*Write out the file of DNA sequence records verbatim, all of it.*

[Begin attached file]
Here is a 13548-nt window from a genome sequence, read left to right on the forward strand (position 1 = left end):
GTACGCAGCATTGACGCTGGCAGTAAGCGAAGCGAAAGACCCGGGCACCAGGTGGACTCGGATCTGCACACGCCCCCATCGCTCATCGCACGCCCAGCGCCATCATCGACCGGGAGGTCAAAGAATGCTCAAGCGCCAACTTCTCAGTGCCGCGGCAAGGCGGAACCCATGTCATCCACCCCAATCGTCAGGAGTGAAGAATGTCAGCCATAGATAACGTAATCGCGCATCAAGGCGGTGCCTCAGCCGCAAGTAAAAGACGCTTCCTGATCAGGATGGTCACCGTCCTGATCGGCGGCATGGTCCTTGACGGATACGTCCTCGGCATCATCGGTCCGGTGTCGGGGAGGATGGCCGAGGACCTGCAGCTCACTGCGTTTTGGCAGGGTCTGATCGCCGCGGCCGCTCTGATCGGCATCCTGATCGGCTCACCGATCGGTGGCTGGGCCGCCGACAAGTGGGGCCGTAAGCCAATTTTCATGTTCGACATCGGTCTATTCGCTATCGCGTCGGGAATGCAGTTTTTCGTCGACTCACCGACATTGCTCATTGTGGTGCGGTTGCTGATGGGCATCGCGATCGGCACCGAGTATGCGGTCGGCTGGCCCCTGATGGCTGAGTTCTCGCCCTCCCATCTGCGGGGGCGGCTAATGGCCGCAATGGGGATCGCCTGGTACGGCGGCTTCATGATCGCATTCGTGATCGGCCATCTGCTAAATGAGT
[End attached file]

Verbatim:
Here is a 13548-nt window from a genome sequence, read left to right on the forward strand (position 1 = left end):
GTACGCAGCATTGACGCTGGCAGTAAGCGAAGCGAAAGACCCGGGCACCAGGTGGACTCGGATCTGCACACGCCCCCATCGCTCATCGCACGCCCAGCGCCATCATCGACCGGGAGGTCAAAGAATGCTCAAGCGCCAACTTCTCAGTGCCGCGGCAAGGCGGAACCCATGTCATCCACCCCAATCGTCAGGAGTGAAGAATGTCAGCCATAGATAACGTAATCGCGCATCAAGGCGGTGCCTCAGCCGCAAGTAAAAGACGCTTCCTGATCAGGATGGTCACCGTCCTGATCGGCGGCATGGTCCTTGACGGATACGTCCTCGGCATCATCGGTCCGGTGTCGGGGAGGATGGCCGAGGACCTGCAGCTCACTGCGTTTTGGCAGGGTCTGATCGCCGCGGCCGCTCTGATCGGCATCCTGATCGGCTCACCGATCGGTGGCTGGGCCGCCGACAAGTGGGGCCGTAAGCCAATTTTCATGTTCGACATCGGTCTATTCGCTATCGCGTCGGGAATGCAGTTTTTCGTCGACTCACCGACATTGCTCATTGTGGTGCGGTTGCTGATGGGCATCGCGATCGGCACCGAGTATGCGGTCGGCTGGCCCCTGATGGCTGAGTTCTCGCCCTCCCATCTGCGGGGGCGGCTAATGGCCGCAATGGGGATCGCCTGGTACGGCGGCTTCATGATCGCATTCGTGATCGGCCATCTGCTAAATGAGT